This weekend one of Caramoor’s longtime employees had occasion to represent the organization at the April 29, 2017 Memorial Service for longtime Trustee William Kelly Simpson.
The service was at St. Matthew’s Episcopalian Church just down the road from Caramoor on Route 22. This 200+ year old church is now in its second location after being damaged/destroyed in its original incarnation in Mount Kisco, NY during the Revolutionary War. After the War, John Jay, one of the writers of the Federalist Papers and the first Chief Justice of the U.S., retired to Bedford and purchased acreage for the church. John Jay has a prominent pew, plaque, and presence in the chapel, and he and his family have a large plot in the cemetery. (This information was provided by the Rev. Terence Elsberry during his welcoming remarks.)
The church was filled with many friends, extended family including great-grandchildren, and associates of Kelly. The ‘old guard’ of Bedford was in full force, fully decked out in dark suits and lots of Yale ties, and black and blue dresses for the ladies. Interspersed with the readings and hymns, the Rev. Elsberry (who was quite helpful in outlining the service to those “non-Episcopalians with us today”), gave personal tributes to Kelly, going beyond what was in the Times notice. As fitting for a man who loved music, especially opera, there was some lovely organ music by Anthony Newman, the parish organist, and a wonderful soloist, Julie Dolphin, whose soprano soared above the congregation.
After the service, she did something she’d been meaning to do since her early days at Caramoor – go find the gravemarkers for the founders of Caramoor, Lucie and Walter Rosen. Due to FindAGrave information, she knew approximately what she was looking for, but not where. She ended up walking around most of the beautifully maintained cemetery, spying the impressive Jay family plot, familiar family names on many headstones, including some dear friends of Caramoor like James and Mary Robbins, observed how different families have created memorial markers and benches, and spent an unexpectedly early summer morning communing with nature.
“I had basically given up on finding the Rosens on this trip, and as I exited the cemetery from a different spot where I entered, I saw a magnificent old pink magnolia tree in bloom. One of the features of this graveyard is that some of the families have landscaped semi-private garden rooms into an already tranquil spot. This old magnolia almost concealed the entrance to this secret garden spot. And yet, it was familiar. With the magnolia, cedar trees, hedges, and wrought iron garden furniture, the Rosen Family plot is like stepping on to Caramoor’s grounds. Lucie Bigelow Dodge Rosen and Walter Tower Rosen’s larger pink-hued stones, reminiscent of the estate’s stucco and tile colors, are looked over by a plinth dedicated to “Young” Flying Officer Walter Bigelow Rosen and his RCAF military service. At their feet, balancing out her brother’s marker, is the quatrefoil stone for Anne Bigelow Stern, Lucie and Walter’s daughter who was so instrumental in preserving their legacy – at Caramoor and beyond. There is another Walter in the family plot. Keeping company with his grandparents and mother, Anne’s son, actor Walter Rosen Scholz, was laid to rest next to his grandfather and near the marker for the uncle for whom he was named.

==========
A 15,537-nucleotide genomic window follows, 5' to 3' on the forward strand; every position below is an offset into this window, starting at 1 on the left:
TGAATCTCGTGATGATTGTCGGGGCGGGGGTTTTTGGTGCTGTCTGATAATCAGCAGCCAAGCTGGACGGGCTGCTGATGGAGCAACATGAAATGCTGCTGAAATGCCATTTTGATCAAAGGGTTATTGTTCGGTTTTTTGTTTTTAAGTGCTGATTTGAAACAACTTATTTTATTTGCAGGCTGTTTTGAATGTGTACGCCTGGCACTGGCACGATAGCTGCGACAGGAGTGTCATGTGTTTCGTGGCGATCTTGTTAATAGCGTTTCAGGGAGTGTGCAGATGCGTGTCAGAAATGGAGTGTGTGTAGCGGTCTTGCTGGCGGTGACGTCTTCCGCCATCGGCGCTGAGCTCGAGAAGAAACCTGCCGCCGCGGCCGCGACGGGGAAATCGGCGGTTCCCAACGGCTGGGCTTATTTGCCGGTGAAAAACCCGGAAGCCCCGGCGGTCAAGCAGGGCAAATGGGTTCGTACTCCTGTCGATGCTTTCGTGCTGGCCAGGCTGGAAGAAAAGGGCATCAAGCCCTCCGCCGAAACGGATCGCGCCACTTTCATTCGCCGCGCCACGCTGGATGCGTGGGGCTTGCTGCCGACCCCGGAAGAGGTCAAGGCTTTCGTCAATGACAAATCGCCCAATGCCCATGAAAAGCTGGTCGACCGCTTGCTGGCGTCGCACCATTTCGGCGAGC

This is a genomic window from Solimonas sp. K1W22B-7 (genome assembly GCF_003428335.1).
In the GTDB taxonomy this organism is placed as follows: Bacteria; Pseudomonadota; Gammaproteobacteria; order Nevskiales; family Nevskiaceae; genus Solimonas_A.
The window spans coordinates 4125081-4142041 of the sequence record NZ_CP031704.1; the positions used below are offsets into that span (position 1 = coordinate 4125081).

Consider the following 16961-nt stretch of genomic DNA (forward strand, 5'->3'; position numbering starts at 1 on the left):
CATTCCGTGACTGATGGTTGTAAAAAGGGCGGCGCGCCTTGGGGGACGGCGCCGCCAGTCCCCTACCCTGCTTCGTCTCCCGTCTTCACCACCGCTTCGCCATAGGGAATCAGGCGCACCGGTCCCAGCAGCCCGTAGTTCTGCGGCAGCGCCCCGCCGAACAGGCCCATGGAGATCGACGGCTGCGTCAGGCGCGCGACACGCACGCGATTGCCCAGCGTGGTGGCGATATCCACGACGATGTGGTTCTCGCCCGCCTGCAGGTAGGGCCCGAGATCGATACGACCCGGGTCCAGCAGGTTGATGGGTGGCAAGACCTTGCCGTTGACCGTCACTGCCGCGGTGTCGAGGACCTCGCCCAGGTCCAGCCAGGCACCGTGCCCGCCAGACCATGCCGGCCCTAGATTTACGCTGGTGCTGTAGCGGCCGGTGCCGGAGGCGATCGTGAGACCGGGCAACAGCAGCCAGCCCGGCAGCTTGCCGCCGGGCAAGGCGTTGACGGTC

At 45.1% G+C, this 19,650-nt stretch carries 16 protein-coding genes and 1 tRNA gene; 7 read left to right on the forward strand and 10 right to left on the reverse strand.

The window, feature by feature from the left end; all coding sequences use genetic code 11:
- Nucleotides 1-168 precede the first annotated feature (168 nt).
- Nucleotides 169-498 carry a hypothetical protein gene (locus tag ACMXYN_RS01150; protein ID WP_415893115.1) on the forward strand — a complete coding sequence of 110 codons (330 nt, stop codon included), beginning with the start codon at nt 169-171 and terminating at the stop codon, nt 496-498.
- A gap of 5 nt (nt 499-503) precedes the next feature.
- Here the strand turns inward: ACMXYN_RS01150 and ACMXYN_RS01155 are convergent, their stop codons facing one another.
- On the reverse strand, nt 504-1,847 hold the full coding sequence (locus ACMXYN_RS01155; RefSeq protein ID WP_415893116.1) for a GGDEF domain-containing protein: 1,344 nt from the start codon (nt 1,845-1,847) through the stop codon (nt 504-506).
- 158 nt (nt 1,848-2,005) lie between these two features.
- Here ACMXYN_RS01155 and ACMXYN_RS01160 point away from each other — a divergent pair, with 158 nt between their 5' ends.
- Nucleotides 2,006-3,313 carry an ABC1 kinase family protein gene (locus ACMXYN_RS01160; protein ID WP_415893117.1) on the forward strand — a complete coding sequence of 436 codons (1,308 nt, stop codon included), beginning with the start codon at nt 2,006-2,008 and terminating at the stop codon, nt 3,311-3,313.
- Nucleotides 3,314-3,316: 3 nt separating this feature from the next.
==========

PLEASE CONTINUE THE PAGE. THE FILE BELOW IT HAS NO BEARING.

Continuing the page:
[tout] “With the magnolia, cedar trees, hedges, and wrought iron garden furniture, the Rosen Family plot is like stepping on to Caramoor’s grounds.” [/tout]
I owe these people a lot. I have learned so much about art, people, music, fundraising, and myself because of my association with Caramoor, which was established through their generosity and forethought. What a legacy. “Make good art” would have been a motto they appreciated.”
For more information about Lucie and Walter Rosen, their story, and the founding of Caramoor, please visit this section of the website: www.caramoor.org/about/history/
St. Matthew’s Episcopal Church is located at 382 Cantitoe Street, Bedford, NY, 10506